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by Free Market Duck

Off Balance Sheet, Out of Mind

By

Chris Wood (Casey Investment Reports)

Aug 5, 2009

Boise, ID – Whoa, girl friends, pull up the floor and pour yourselves another hot cup of Rocket Java.  The U.S Treasury's Financial Management Service recently released its monthly Statement of Receipts and Outlays for the United States Government and it sucks, for two reasons:  (1) it’s a Big Accounting Lie, and (2) the real U.S. Deficit is huger than huge.

   For the first time ever, the Treasury reported a deficit above $1 trillion -- $1.086 trillion, and that’s with three big-spending months left to go in the current fiscal year.

   To put things in perspective, the reported federal deficit for all of 2008 was $455 billion. At the time, that was a record. But it is less than 42% of the borrow-and-spend total at this year's nine-month mark.

   As shocking as that seems, it’s not even the real deficit story. Most of the real deficit is hidden by the Treasury's accounting methods.

   For one thing, the annual budget deficit supposedly refers to the difference between government receipts and outlays. But sly politicians sometimes remove a spending item from the regular budget and then bring it back as a supplemental appropriation. Supplementals are real costs that add to government debt, but they don't get counted in the reported deficit. For example, during fiscal 2008, the federal government’s net operating cost (the government’s “bottom line” – the difference between revenue and cost) was $1,009.1 billion, but the budget deficit was reported as “only” $454.8 billion.

   But it gets much worse.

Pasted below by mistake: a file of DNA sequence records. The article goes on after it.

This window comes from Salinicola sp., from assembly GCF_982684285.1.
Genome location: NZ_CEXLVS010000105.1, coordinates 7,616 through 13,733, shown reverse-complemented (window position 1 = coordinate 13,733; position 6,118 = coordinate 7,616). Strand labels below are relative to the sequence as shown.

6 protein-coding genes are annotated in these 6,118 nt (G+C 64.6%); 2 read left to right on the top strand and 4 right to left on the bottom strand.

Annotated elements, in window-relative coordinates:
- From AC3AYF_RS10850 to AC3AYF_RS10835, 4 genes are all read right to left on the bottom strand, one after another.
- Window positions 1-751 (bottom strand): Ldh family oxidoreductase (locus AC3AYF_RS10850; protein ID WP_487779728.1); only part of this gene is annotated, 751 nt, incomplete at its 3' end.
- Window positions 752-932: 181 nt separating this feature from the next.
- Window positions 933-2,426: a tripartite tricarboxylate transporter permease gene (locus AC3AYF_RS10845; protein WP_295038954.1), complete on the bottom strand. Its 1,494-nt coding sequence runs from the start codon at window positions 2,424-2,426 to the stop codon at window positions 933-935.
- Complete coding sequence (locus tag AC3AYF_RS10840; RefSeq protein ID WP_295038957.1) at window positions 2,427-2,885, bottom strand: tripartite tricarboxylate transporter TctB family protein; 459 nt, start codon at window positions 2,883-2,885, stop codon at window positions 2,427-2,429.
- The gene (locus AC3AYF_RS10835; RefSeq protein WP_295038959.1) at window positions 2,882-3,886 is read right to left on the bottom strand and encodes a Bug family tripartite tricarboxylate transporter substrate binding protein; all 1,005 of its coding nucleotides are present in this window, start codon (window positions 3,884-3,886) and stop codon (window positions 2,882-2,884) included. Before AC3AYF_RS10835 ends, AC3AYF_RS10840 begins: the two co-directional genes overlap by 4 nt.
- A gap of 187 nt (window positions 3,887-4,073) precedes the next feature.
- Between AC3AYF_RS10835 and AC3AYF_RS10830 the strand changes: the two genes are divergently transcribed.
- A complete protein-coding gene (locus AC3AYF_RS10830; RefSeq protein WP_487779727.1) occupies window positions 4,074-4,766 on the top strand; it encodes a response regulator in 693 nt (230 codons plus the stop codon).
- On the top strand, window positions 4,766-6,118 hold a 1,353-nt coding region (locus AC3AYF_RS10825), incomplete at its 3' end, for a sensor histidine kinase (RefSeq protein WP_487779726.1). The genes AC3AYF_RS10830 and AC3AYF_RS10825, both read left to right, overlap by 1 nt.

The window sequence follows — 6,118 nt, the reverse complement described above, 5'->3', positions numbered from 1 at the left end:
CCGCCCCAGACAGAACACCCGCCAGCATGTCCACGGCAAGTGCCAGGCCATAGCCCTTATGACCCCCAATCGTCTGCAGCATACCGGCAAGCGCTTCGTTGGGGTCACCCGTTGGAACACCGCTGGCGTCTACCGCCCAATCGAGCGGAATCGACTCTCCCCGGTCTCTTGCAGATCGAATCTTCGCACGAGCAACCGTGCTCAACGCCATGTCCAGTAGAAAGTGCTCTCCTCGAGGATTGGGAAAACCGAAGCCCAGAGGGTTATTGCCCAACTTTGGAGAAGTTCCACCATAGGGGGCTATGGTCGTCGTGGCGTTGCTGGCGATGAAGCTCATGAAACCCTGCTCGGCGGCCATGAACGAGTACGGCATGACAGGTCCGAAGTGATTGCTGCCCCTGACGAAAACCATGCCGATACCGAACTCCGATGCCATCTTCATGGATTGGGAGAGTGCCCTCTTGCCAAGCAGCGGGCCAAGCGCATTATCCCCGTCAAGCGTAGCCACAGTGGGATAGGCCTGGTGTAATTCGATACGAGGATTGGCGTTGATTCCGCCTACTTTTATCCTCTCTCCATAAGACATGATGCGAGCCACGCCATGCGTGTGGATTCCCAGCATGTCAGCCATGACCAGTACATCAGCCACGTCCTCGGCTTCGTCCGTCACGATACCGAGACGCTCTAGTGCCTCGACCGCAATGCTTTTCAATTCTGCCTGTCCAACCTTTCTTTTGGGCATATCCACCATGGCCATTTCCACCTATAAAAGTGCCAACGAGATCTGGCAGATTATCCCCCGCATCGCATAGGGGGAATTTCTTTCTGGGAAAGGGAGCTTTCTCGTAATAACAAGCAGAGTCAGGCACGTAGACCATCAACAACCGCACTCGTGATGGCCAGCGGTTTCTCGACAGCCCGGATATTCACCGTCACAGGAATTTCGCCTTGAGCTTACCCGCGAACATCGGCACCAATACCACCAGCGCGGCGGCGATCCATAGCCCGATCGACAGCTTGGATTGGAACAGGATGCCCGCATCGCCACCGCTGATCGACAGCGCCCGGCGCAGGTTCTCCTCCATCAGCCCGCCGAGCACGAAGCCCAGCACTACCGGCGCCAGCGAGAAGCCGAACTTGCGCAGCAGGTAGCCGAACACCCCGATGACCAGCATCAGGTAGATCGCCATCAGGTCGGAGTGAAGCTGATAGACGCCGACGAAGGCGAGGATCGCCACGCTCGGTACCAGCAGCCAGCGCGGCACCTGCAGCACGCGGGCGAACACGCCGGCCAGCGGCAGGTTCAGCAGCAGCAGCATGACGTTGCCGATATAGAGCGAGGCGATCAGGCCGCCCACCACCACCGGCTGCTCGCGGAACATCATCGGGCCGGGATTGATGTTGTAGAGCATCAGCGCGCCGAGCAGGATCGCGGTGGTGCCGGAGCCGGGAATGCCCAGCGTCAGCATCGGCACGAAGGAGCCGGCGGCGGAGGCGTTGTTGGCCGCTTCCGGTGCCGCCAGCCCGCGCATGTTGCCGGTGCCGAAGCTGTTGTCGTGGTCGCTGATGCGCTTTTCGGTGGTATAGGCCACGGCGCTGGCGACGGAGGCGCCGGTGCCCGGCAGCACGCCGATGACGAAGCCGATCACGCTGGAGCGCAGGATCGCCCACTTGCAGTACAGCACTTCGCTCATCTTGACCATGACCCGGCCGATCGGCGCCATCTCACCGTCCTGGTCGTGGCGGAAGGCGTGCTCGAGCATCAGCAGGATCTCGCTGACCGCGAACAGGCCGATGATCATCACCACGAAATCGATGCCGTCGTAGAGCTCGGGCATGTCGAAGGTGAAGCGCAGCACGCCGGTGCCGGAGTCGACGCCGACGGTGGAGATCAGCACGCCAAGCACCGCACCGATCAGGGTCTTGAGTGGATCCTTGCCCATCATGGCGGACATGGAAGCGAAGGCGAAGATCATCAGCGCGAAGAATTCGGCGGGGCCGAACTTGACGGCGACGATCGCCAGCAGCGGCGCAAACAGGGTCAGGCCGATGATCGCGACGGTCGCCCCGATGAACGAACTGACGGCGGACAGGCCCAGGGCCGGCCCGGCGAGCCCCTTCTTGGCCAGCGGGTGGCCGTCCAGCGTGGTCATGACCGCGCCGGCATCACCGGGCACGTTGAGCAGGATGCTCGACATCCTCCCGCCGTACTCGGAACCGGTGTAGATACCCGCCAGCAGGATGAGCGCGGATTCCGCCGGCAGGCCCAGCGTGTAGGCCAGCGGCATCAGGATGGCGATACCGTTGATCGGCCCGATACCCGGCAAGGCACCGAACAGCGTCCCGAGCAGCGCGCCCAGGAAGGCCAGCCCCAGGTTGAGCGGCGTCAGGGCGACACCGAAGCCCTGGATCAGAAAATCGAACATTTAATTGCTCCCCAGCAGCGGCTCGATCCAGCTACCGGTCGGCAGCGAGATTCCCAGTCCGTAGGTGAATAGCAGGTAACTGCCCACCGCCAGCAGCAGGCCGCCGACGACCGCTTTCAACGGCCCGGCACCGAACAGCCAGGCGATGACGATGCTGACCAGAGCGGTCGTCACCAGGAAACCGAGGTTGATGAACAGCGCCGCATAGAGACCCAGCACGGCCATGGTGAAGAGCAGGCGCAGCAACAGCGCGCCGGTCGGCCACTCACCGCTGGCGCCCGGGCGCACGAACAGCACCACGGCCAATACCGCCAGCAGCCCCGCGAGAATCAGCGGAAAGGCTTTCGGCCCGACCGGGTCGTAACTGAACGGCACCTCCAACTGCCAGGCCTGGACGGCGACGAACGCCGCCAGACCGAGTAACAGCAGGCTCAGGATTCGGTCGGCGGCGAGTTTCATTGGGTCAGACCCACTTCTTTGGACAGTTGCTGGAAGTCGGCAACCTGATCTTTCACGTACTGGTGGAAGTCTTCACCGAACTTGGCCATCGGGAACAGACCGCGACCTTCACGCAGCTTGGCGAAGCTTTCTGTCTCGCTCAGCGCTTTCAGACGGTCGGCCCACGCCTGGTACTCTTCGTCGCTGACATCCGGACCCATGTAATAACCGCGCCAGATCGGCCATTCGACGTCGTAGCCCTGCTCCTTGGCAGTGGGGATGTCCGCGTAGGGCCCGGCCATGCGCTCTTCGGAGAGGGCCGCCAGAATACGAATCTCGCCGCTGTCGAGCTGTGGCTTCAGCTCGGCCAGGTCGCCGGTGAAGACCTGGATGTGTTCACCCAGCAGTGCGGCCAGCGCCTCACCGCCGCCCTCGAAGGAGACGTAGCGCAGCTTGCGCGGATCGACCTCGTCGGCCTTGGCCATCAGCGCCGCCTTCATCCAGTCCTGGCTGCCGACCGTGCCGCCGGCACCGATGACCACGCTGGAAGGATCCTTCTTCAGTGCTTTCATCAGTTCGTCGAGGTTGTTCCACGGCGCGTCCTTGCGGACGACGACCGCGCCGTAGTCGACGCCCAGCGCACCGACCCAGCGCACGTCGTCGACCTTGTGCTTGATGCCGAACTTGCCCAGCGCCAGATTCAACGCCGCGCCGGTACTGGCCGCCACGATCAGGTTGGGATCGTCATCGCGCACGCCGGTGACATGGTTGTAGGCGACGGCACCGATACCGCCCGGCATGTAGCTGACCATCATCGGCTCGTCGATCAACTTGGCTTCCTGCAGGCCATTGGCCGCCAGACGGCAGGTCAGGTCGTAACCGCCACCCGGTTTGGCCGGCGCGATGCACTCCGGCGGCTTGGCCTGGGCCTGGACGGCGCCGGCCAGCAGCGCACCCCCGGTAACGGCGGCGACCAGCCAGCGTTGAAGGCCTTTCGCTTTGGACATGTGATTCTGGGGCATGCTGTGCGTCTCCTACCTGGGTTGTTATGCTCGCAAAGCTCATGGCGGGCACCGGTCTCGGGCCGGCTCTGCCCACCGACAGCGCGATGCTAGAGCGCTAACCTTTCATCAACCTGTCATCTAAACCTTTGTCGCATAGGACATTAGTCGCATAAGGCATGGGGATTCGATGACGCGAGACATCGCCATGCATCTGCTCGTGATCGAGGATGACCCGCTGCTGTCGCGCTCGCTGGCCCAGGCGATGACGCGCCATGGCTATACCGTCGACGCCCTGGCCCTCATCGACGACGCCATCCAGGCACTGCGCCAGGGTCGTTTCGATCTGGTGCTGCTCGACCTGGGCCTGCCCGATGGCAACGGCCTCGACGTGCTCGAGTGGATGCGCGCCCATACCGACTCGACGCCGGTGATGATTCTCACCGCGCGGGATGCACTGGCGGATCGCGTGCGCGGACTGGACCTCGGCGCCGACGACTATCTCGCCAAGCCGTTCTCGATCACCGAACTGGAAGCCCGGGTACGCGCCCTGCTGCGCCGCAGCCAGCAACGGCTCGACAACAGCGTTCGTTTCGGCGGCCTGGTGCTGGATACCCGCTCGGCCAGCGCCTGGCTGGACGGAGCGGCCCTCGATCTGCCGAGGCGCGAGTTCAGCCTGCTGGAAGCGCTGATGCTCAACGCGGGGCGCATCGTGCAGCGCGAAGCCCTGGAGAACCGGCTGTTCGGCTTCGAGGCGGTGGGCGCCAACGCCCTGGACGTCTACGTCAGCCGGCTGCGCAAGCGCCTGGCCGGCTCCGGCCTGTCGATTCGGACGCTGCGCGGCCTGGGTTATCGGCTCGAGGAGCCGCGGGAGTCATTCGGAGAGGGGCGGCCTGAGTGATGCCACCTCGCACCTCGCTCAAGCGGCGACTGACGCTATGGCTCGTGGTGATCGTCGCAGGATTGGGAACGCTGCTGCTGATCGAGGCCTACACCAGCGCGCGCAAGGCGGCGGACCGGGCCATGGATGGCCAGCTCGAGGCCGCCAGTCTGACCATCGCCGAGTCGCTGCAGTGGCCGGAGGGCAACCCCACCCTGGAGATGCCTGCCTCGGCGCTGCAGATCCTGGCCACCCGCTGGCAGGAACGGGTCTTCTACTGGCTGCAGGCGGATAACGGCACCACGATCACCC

To quote John Williams’ Shadow Government Statistics: “Those [2008] numbers, however, did not account for the annual change in the net present value of unfunded Social Security and Medicare liabilities, except in discussions and footnotes. Counting those changes, as a corporation would for its pension and healthcare liabilities for retirees, the 2008 annual deficit was $5.1 trillion [compared to the reported figure of $454.8 billion], versus $1.2 trillion in 2007 [compared to the reported figure of $162.8 billion]. Such showed total U.S. obligations – gross federal debt outstanding plus the net present value of unfunded liabilities -- at $66 trillion, roughly 4.6 times the level of reported U.S. GDP, and greater than total estimated global GDP.”

   How is the government able to avoid admitting such staggering real deficits?

   Congress has written its own accounting rules. They call for “cash accounting,” similar to the way you track what comes into your checking account and what goes out. That shows how well you're handling today's bills, but it tells nothing about how well you're preparing to pay tomorrow’s bills – especially if you've made a lot of big promises.

   Making big promises is one of the things governments do well, and cash accounting lets them disregard each year's growth in the eventual cost of making good on those promises. In the case of the U.S. government, cash accounting allows the build-up in promised pensions for civil servants and military personnel, to cite one giant example, to simply be ignored. Overlooked. Passed over in silence. The build-up of future Social Security and Medicare liabilities is handled the same silent way. For the government, cash accounting isn't just an accounting method, it's a denial method.

   Generally Accepted Accounting Principles call for companies and institutions with annual revenue of $1 million or more to use accrual accounting, a method that reflects the build-up of liabilities. For a public company, it would be illegal to publish financial results based on anything else. But for the federal government, with receipts and outlays in the multiple trillions every year, using the no-tomorrow method of cash accounting is business as usual. – FM Duck

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